Fans describe their sound as “dark, edgy, mellow and subdued.” Listeners often argue that their fierce vocals resemble that of Florence + the Machine and their music has been referred to as “folksy” and even “Goth rock” on occasion. After much contemplation, the lead vocalists of the Wooden Wings define their style as “ambient alternative rock with an edge plus acoustic influences.”
For brevity’s sake, they classify themselves within the broad “alternative” genre. After years of sonic growth, what started out as a simple acoustic teenage duo—one timid female pair—has sharpened and expanded to become a five-person-strong crew with a mature and dynamic sound. When the ambitious young band releases their new album, Liminal, with a month-long tour kickoff show at One Eyed Jacks Thursday, July 12, they’ll bring a fresh element to the diverse indie music scene in New Orleans.
As we sit outside Rue de la Course, where Oak Street meets Carrollton Avenue, late one Monday night, the two founders of the Wooden Wings, Loyola University sophomores, tell me about their humble beginnings.
Molly Portier, a New Orleans native, and Cherie LeJeune, from Lafayette, met more than five years ago at a summer camp in Lafayette just before they began high school. They stayed in touch, shared their passion for lyric writing, fiddled around on the acoustic guitar, and eventually braved a Sunday open mic night together at Neutral Ground Coffeehouse. They booked their first official gig on May 31, 2008 and played sporadically throughout high school. Living in separate cities was a challenge for the fledgling duo, but two years later they released a debut album, titling it 144 Miles to denote the distance between their hometowns.
The word “awkward” frequents their joint recollection of that first show.
“Eventually we started calling ourselves the Wooden Wings because I’m a left-handed guitarist, and she’s a right-handed guitarist,” says LeJeune, “so together on stage we make a pair of wooden wings. But people used to call us ‘the wooden sticks’ because we were so awkward on stage,” Portier says with a laugh. “We wouldn’t move and just spent the night flipping through our binders of lyrics and glancing at each other with an ‘okay, you ready?’ look between each song,” LeJeune chimes in.
Portier pauses then says, “Yeah, it was really bad and it was awkward. But you know, we did it.”
“And I love that we can trace it back to that,” LeJeune continues. “That’s the thing, for us—we’re not just another college band. We’ve had this going for so long and we plan to keep it going.”
“And we’re still kind of socially awkward,” Portier says teasingly.
The band name seems well suited as a reflection of both the duality of their vocals and the intense connection between the two founders as musicians and confidants. Their familiarity is obvious upon first encountering the petite pair and seeing the bond that has formed over years of developing musically and otherwise alongside one another.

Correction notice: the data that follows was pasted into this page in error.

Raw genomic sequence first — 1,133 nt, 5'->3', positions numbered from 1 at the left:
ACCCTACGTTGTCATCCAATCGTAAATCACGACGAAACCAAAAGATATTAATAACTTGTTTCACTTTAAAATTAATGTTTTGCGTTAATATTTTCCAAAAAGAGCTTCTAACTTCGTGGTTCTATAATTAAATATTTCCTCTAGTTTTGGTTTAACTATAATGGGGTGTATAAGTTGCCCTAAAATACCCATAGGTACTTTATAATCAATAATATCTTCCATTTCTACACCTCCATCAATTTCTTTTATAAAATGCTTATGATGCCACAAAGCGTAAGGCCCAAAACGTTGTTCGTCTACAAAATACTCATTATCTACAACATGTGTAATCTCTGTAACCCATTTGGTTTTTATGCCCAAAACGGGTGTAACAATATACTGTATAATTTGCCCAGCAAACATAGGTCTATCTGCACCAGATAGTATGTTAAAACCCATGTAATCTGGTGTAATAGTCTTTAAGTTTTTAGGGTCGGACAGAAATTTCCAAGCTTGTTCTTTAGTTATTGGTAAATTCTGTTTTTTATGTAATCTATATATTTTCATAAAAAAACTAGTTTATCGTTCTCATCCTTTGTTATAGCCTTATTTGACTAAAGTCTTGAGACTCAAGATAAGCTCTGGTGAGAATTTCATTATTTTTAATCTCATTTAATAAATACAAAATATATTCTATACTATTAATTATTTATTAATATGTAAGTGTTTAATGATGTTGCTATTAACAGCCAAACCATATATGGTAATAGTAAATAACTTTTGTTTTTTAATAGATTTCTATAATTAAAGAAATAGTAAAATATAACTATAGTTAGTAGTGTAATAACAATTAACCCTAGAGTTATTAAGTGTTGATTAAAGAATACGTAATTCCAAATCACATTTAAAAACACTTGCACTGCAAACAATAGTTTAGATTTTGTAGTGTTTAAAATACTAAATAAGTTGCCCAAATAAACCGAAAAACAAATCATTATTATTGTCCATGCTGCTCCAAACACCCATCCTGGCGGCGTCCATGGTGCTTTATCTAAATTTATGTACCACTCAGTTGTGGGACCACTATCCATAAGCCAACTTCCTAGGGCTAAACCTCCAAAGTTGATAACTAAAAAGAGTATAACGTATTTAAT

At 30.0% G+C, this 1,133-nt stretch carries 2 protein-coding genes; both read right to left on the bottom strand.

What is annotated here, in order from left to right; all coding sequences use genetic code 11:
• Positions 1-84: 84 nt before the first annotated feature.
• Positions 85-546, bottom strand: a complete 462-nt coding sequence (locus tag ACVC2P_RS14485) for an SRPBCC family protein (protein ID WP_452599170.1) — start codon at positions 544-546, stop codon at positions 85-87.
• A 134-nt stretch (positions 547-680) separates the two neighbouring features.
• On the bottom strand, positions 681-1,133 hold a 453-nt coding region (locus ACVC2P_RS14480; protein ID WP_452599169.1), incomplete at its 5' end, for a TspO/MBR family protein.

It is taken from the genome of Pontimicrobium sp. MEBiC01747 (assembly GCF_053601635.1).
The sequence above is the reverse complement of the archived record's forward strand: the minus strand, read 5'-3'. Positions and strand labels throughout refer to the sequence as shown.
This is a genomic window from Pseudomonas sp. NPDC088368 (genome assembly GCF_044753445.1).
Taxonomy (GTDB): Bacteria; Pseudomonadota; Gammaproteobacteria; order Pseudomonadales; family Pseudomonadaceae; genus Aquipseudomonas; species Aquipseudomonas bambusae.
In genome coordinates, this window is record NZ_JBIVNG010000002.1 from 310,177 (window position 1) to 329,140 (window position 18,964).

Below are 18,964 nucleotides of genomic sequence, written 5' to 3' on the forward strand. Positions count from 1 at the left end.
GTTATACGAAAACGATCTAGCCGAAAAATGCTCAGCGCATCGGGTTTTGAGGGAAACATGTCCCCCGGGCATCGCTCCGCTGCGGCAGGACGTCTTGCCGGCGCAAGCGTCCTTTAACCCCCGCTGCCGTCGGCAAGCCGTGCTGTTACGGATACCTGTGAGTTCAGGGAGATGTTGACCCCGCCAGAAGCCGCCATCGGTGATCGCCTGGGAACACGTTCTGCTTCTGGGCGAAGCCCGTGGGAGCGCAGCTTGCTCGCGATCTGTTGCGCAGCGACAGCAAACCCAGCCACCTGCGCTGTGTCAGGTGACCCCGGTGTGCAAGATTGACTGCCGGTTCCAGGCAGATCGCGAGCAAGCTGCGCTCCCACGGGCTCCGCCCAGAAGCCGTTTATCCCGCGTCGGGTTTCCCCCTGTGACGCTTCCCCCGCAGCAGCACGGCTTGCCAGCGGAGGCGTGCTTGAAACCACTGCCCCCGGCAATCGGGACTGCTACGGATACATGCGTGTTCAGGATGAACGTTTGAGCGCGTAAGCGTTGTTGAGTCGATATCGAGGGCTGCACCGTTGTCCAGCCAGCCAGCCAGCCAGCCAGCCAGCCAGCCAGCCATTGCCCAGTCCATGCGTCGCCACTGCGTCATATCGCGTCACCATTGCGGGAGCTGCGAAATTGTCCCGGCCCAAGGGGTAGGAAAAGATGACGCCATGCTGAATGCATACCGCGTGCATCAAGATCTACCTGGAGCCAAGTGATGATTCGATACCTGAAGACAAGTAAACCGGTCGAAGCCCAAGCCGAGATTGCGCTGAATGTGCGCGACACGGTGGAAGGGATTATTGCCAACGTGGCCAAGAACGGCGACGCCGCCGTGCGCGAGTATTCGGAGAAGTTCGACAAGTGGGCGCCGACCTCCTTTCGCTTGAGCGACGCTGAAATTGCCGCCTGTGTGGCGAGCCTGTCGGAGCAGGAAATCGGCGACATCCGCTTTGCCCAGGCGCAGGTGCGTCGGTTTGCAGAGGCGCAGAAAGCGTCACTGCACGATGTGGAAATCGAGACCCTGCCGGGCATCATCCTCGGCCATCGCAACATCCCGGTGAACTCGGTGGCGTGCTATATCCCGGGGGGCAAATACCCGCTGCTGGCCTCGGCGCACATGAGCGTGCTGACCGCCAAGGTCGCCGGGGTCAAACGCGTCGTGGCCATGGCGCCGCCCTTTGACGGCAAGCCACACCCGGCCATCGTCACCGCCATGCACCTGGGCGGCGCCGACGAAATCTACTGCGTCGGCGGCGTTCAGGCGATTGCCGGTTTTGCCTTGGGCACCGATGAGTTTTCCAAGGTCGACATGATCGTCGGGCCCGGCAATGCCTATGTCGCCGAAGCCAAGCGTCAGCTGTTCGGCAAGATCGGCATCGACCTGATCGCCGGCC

“Molly and I are best friends,” says LeJeune. “I don’t see us ever not singing together. That’d be weird. I’d feel like I didn’t have half of my voice or something.”
You can tell that the two have been friends for a long time by the way that they finish each other’s sentences, genuinely compliment one another in their recollections, and talk with each other more than to me when responding to my inquiries. Both have musically inclined fathers who also played in bands during their youth, but neither girl became serious about music until they met. By fifteen, they both owned binders overflowing with scraps of self-written lyrics. At sixteen, they gleefully checked their MySpace pages for amassing “fans” of their uploaded recordings. “We thought we were the bomb,” LeJeune recalls with a self-deprecating laugh. And yet, they both fearfully clung to their guitars that first night at the Neutral Ground.
“We’ve learned and grown up together musically,” LeJeune says. “We had maybe dabbled in it before, but we didn’t seriously start writing until we met each other, and we’ve both grown and helped each other grow since.”
“When I’ve done shows when Cherie wasn’t available to play, it’s just not the same,” Portier explains. “When one of us isn’t there—I don’t know, it’s like the other half of you isn’t on stage or something.”
This familial bond has extended to their newest band members as well—three young, male musicians who have, according to LeJeune, taken “these little acoustic songs we wrote and turned them into these ‘oh my god, what happened?’ awesome songs.” The two founders have known Harry Rosenberg, the group’s electric guitarist, and Anthony Mikhael, the drummer, since their high-school days. Phil Cork, the bassist and a fellow Loyola student, is the Wooden Wings’ most recent addition and, according to Portier, brings “an entirely new spin” to their material.
“They really feel what we do, which is kind of hard to find with our style of music,” says LeJeune, “because we’re girls and we’re not playing the kind of rough rock ‘n’ roll that guys typically want to play.”
The band’s camaraderie was solidified on a brief-but-eventful tour last summer. “Literally, we all just crammed into a minivan and we were napping on each other’s laps, making peanut butter sandwiches on each other’s backs…” LeJeune explains. “It’s hard to not get close to people when you’re existing like that, and it definitely influenced our music. The shows we played on that tour were so tight, tighter than we’d ever been before, and it was because we were just so close. When you have an emotional closeness with the people you’re playing with you naturally feel the music more.”
“I know it is kind of cliché to say ‘We’re a family,’ but I really do feel like we are,” says Portier.
“No, we totally are a family,” LeJeune affirms, before Portier finishes, “We fight like a family. We love like a family. We feed off of each other’s energy.”
This summer, the young band will be venturing off on an even lengthier tour in support of their brand-new album Liminal, this time in a bigger, newer van. They kicking off the month-long road trip through the Midwest and along the East coast at One Eyed Jacks Thursday night.
Portier mixed the majority of Liminal herself and admits it was an “insane process.” “At one point I was working nine days straight at my job and then coming straight home, not even eating dinner, and just mixing and editing until three o’clock in the morning and then waking up and doing it all over again.”